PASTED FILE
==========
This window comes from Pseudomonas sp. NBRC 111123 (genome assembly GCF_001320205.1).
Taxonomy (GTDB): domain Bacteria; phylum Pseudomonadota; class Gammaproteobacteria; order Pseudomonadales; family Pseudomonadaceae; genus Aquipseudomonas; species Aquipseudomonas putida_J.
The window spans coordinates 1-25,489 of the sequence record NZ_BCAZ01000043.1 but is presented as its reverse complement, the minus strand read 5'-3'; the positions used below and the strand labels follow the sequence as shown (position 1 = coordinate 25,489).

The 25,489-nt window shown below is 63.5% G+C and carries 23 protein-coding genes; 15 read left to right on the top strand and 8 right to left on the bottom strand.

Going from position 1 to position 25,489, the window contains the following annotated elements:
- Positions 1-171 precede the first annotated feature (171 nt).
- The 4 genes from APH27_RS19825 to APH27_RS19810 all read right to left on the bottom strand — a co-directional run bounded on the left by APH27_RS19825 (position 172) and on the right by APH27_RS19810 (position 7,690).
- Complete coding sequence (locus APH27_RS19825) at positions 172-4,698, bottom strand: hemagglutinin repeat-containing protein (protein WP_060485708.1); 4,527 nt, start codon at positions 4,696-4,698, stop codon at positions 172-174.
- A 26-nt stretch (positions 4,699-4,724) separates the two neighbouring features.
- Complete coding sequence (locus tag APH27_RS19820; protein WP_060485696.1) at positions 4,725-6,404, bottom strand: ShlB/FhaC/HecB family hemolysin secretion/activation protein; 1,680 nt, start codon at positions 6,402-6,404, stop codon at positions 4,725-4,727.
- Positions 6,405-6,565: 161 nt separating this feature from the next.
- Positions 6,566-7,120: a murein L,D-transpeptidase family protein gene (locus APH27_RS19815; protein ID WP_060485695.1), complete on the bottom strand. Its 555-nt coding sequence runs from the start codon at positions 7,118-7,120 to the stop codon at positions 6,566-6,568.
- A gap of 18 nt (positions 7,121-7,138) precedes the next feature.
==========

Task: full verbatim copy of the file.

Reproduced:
This window comes from Pseudomonas sp. NBRC 111123 (genome assembly GCF_001320205.1).
Taxonomy (GTDB): domain Bacteria; phylum Pseudomonadota; class Gammaproteobacteria; order Pseudomonadales; family Pseudomonadaceae; genus Aquipseudomonas; species Aquipseudomonas putida_J.
The window spans coordinates 1-25,489 of the sequence record NZ_BCAZ01000043.1 but is presented as its reverse complement, the minus strand read 5'-3'; the positions used below and the strand labels follow the sequence as shown (position 1 = coordinate 25,489).

The 25,489-nt window shown below is 63.5% G+C and carries 23 protein-coding genes; 15 read left to right on the top strand and 8 right to left on the bottom strand.

Going from position 1 to position 25,489, the window contains the following annotated elements:
- Positions 1-171 precede the first annotated feature (171 nt).
- The 4 genes from APH27_RS19825 to APH27_RS19810 all read right to left on the bottom strand — a co-directional run bounded on the left by APH27_RS19825 (position 172) and on the right by APH27_RS19810 (position 7,690).
- Complete coding sequence (locus APH27_RS19825) at positions 172-4,698, bottom strand: hemagglutinin repeat-containing protein (protein WP_060485708.1); 4,527 nt, start codon at positions 4,696-4,698, stop codon at positions 172-174.
- A 26-nt stretch (positions 4,699-4,724) separates the two neighbouring features.
- Complete coding sequence (locus tag APH27_RS19820; protein WP_060485696.1) at positions 4,725-6,404, bottom strand: ShlB/FhaC/HecB family hemolysin secretion/activation protein; 1,680 nt, start codon at positions 6,402-6,404, stop codon at positions 4,725-4,727.
- Positions 6,405-6,565: 161 nt separating this feature from the next.
- Positions 6,566-7,120: a murein L,D-transpeptidase family protein gene (locus APH27_RS19815; protein ID WP_060485695.1), complete on the bottom strand. Its 555-nt coding sequence runs from the start codon at positions 7,118-7,120 to the stop codon at positions 6,566-6,568.
- A gap of 18 nt (positions 7,121-7,138) precedes the next feature.